How do the in situ stimuli provided by the DENSsolutions systems, like gas and heating, contribute to your research?
Recently I realized that all of the experiments we’ve done so far are done under the conventional conditions of an electron microscope meaning room temperature and ultra-high vacuum. And those conditions are no longer sufficient if you want to understand the behaviour of these nanoparticles and their applications. So that’s why we started thinking; can we visualize the three-dimensional changes that these nanomaterials undergo when they’re exposed to high temperatures or high pressures? So that is what our main goal is within my ERC consolidator grant REALNANO where we are trying to combine the principles of electron tomography with in situ electron microscopy.
So far we got some preliminary results using the Climate gas system, investigating platinum nanoparticles. These are of importance for catalytic applications. But we know that the surface structure might change in a gaseous environment. So this is what we wanted to investigate.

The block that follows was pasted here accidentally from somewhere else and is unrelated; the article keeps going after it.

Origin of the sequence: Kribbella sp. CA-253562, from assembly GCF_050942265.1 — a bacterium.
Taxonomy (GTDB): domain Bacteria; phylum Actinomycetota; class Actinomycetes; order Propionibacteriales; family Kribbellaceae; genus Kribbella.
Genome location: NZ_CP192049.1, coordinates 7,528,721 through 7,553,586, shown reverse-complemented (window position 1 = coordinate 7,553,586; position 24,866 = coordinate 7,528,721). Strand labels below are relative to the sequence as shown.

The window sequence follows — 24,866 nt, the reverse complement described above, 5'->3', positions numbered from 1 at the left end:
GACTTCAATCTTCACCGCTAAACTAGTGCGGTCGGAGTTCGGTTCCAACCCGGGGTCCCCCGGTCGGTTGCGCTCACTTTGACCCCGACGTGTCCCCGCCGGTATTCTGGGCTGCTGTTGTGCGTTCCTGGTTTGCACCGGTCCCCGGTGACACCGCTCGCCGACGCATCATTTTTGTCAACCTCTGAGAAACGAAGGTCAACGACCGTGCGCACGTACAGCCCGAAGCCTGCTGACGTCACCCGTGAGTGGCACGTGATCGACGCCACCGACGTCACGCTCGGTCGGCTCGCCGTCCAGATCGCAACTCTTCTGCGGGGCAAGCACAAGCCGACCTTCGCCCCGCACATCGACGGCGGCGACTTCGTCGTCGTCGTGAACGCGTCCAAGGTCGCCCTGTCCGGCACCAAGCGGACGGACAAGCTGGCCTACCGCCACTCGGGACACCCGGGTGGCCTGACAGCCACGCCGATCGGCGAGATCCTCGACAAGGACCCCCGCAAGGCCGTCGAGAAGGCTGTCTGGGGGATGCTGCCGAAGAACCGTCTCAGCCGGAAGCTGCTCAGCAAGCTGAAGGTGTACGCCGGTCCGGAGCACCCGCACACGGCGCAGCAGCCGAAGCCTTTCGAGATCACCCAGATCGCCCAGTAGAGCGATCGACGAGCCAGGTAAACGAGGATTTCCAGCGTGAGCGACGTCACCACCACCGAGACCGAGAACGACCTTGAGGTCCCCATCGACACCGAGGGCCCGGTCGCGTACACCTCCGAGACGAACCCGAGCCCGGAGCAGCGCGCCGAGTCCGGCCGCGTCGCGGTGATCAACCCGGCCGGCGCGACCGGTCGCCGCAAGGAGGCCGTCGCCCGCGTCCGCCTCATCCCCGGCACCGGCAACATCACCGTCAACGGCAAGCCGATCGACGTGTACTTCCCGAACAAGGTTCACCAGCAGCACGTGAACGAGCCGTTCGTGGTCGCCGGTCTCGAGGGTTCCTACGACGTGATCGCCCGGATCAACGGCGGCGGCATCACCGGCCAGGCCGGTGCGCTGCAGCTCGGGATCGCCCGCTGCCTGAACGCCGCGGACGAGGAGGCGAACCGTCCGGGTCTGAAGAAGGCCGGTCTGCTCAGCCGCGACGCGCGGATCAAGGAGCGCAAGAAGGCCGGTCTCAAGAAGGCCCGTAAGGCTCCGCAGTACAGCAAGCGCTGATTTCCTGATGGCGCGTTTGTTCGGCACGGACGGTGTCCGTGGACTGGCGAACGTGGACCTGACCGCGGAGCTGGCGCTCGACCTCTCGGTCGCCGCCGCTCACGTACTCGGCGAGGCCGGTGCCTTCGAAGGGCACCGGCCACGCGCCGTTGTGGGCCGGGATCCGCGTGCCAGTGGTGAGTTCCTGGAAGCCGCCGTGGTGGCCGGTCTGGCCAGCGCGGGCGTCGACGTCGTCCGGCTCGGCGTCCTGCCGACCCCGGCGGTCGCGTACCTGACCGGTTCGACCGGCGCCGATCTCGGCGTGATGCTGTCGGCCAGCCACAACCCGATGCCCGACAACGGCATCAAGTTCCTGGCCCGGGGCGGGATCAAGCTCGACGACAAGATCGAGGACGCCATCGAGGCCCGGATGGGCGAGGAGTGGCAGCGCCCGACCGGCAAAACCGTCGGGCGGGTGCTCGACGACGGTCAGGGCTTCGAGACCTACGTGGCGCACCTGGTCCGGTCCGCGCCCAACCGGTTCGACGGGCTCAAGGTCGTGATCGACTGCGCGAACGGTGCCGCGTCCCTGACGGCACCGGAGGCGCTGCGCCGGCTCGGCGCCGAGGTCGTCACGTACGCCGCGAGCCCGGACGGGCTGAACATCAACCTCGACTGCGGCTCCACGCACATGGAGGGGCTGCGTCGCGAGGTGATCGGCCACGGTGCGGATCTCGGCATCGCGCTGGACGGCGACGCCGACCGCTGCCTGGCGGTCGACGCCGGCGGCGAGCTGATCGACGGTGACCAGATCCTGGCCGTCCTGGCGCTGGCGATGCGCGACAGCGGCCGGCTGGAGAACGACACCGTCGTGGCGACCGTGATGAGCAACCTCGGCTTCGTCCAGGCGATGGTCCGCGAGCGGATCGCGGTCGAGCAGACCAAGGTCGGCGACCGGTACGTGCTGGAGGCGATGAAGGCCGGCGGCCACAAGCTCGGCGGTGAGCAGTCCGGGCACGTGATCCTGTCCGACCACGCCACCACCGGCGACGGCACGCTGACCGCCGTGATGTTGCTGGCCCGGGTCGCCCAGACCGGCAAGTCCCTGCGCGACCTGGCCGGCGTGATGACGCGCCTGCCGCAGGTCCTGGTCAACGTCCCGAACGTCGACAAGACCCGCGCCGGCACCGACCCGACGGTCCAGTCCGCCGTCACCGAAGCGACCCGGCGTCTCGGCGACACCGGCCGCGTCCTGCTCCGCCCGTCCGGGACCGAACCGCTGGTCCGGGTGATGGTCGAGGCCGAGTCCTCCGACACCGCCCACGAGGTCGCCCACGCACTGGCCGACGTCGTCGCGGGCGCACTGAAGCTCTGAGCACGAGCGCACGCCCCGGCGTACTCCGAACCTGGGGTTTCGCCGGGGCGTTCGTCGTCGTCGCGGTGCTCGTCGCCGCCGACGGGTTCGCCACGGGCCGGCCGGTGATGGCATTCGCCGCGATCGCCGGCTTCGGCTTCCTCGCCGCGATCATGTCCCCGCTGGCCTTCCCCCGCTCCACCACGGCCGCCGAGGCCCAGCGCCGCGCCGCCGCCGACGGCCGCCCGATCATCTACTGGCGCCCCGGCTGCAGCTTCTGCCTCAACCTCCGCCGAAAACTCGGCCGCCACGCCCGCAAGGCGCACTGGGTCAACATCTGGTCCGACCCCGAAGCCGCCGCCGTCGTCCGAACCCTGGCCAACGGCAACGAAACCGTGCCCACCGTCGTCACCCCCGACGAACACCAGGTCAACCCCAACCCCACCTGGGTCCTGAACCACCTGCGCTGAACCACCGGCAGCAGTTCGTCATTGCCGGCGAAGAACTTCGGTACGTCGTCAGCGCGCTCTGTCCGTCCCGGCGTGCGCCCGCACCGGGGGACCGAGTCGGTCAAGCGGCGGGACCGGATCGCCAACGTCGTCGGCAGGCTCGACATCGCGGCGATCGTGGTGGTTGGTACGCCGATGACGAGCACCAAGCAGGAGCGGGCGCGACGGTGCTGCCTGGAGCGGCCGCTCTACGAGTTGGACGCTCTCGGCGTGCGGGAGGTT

Again we want to perform these measurements in three dimensions and not just based on a two-dimensional projection of a three-dimensional object which can be very misleading. So by combining the expertise of several of the principal investigators here within the EMAT group and with the help of DENSsolutions, we were able to do some first experiments where we acquired high-resolution images of these platinum nanoparticles.
From these images, we’re going to quantify how many atoms we have in a given atomic column and these counting results serve as an input for molecular dynamic simulations that enable us to obtain a three-dimensional model.